This raid broke up one of the largest moonshine outfits that ever operated in the district.
"One of the most productive liquor raids made in the district for the past several months was that of yesterday on the Albert Osterburg premises in East Jerome by Chief of Police Crowley, Police Officer William R. Fitzgerald, and Deputy Sheriffs Joe Young and John Munds."
"The plant was an extensive one and the raid resulted in the capture of a complete still, two huge mash vats, almost 1000 gallons of mash, and 20 gallons of the finished product. The vats were smashed and burned, the mash was destroyed and the 'mule' taken to Prescott this morning, probably to be destroyed later."
"A FINE PLANT: 'This was one of the finest, cleanest, and most complete, plants we have captured,' said Chief Crowley this morning. "It was evidently designed and built with much care and at a considerable expense.'"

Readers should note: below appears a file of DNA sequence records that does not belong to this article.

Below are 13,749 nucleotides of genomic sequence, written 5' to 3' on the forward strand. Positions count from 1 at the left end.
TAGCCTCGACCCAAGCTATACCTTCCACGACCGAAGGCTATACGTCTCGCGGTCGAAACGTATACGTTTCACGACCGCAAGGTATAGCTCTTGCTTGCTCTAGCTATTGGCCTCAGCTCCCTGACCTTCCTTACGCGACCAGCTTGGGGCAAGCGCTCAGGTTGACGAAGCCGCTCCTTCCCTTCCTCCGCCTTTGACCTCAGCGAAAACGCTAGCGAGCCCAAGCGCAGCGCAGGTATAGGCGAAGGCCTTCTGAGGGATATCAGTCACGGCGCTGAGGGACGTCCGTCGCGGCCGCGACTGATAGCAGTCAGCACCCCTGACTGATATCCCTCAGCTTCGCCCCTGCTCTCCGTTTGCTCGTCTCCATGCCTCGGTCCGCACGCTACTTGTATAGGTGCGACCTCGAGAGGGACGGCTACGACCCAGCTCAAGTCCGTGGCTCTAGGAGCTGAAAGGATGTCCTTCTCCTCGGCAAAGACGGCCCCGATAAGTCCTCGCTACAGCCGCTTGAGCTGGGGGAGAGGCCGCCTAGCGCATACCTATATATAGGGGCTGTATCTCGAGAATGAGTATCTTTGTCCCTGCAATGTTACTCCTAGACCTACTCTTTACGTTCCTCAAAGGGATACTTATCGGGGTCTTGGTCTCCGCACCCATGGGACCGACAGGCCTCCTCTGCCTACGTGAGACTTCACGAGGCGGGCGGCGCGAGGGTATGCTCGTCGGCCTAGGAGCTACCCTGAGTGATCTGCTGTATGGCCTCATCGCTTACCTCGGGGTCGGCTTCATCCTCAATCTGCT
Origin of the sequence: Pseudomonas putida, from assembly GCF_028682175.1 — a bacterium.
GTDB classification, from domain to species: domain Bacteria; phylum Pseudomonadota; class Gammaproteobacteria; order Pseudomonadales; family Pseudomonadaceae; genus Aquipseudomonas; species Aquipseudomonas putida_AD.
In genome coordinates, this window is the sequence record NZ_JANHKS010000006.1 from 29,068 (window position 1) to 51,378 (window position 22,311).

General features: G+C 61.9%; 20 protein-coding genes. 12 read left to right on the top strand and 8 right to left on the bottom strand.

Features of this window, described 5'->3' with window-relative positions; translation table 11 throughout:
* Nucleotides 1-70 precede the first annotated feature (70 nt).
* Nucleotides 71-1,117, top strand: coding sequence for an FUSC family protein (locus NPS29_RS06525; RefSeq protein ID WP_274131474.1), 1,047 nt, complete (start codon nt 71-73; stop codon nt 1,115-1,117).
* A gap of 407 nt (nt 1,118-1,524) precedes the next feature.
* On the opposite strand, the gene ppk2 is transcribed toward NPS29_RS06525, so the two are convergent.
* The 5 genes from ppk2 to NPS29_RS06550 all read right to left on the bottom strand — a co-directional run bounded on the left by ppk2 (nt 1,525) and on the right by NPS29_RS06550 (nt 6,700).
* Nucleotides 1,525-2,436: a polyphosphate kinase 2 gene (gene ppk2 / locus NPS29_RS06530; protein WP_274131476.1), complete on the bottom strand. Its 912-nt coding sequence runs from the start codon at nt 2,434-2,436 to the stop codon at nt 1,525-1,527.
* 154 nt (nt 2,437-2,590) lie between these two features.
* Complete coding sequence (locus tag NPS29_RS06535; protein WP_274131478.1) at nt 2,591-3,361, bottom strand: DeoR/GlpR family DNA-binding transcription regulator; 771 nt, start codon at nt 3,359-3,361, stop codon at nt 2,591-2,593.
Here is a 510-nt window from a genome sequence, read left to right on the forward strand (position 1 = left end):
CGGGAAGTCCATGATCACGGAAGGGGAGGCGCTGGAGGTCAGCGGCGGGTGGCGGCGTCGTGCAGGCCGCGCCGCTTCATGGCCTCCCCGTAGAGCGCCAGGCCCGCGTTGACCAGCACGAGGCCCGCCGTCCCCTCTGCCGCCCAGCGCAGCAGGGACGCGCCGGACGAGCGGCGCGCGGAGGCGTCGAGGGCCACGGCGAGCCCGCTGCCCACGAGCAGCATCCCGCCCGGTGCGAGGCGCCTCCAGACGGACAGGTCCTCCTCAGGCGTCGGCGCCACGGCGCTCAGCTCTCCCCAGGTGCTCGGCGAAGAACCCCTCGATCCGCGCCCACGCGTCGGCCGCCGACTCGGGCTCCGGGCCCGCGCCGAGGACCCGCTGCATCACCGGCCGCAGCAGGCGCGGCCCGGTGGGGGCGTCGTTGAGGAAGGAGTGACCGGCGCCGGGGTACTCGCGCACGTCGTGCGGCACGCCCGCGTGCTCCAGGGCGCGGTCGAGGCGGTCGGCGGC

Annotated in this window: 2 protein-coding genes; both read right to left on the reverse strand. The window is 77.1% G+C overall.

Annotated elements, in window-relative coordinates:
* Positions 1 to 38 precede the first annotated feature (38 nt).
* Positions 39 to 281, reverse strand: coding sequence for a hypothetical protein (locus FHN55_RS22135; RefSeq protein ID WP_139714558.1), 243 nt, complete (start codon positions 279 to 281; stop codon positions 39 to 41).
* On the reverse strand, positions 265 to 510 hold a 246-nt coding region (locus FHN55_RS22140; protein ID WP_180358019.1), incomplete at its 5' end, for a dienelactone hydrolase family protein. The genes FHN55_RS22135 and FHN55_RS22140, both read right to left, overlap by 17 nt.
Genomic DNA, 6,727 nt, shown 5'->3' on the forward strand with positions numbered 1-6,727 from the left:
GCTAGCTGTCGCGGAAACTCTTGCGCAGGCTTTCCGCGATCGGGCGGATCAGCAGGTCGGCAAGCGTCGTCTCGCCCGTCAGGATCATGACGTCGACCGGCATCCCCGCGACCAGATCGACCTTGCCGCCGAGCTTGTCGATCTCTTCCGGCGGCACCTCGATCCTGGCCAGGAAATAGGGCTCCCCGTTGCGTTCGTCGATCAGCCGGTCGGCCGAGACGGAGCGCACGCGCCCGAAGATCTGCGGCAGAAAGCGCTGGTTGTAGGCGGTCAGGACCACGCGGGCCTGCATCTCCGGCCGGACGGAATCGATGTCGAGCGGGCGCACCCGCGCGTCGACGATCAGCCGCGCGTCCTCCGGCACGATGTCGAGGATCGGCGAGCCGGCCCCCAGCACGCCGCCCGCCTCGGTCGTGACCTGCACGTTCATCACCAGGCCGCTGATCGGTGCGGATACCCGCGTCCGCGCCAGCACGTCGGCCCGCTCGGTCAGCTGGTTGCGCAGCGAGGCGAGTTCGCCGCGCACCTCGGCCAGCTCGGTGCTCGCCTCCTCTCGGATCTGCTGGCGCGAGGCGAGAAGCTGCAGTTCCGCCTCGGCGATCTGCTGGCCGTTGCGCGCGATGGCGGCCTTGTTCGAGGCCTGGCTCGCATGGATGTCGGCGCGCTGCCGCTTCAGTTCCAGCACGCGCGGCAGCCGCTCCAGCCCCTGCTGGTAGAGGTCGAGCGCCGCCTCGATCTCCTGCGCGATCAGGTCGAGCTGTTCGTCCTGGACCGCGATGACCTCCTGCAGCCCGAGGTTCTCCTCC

"'The mash vats, about five feet in diameter and five feet high, were built of two-inch cedar staves, heavily hooped with regular tank bands furnished with turnbuckles, and were the work of a first-class mechanic. The mash was clean and fresh and everything about the place showed that an attempt was being made to secure a really clean product of a high grade as it is possible for moonshine liquor to be.'"
"'The still was a fine bit of coppersmith work as was also the worm. The still was found in the garage and the worm was hidden back of the house. Two vats of mash were in a separate building which was kept scrupulously clean, in fact the whole plant was of the higher and better grade. It represented a considerable investment.'"
"'We smashed and burned the vats, confiscated the still and other appliances and found about 20 gallons of mule which we brought in with the still, etc., and took to Prescott today. We feel that this raid has broken up one of the largest moonshine outfits that ever operated in the district.'"
(Verde Copper News; Jerome; Friday, April 16, 1926; page 1.)